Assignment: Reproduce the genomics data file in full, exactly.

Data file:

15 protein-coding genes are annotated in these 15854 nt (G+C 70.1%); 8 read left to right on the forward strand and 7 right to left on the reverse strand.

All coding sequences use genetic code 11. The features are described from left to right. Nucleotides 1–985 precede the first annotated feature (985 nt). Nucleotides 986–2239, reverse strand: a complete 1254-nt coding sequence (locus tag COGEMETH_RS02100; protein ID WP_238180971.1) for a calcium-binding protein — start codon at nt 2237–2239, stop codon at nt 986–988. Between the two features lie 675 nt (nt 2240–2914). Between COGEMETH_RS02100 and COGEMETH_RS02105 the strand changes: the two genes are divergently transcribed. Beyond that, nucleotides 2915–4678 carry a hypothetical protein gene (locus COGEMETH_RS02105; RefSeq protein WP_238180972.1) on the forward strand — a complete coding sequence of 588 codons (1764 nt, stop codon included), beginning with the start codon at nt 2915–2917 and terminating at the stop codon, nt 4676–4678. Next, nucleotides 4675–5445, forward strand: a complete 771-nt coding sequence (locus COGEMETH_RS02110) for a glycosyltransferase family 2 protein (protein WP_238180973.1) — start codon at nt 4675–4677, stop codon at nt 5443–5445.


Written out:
15 protein-coding genes are annotated in these 15854 nt (G+C 70.1%); 8 read left to right on the forward strand and 7 right to left on the reverse strand.

All coding sequences use genetic code 11. The features are described from left to right. Nucleotides 1–985 precede the first annotated feature (985 nt). Nucleotides 986–2239, reverse strand: a complete 1254-nt coding sequence (locus tag COGEMETH_RS02100; protein ID WP_238180971.1) for a calcium-binding protein — start codon at nt 2237–2239, stop codon at nt 986–988. Between the two features lie 675 nt (nt 2240–2914). Between COGEMETH_RS02100 and COGEMETH_RS02105 the strand changes: the two genes are divergently transcribed. Beyond that, nucleotides 2915–4678 carry a hypothetical protein gene (locus COGEMETH_RS02105; RefSeq protein WP_238180972.1) on the forward strand — a complete coding sequence of 588 codons (1764 nt, stop codon included), beginning with the start codon at nt 2915–2917 and terminating at the stop codon, nt 4676–4678. Next, nucleotides 4675–5445, forward strand: a complete 771-nt coding sequence (locus COGEMETH_RS02110) for a glycosyltransferase family 2 protein (protein WP_238180973.1) — start codon at nt 4675–4677, stop codon at nt 5443–5445.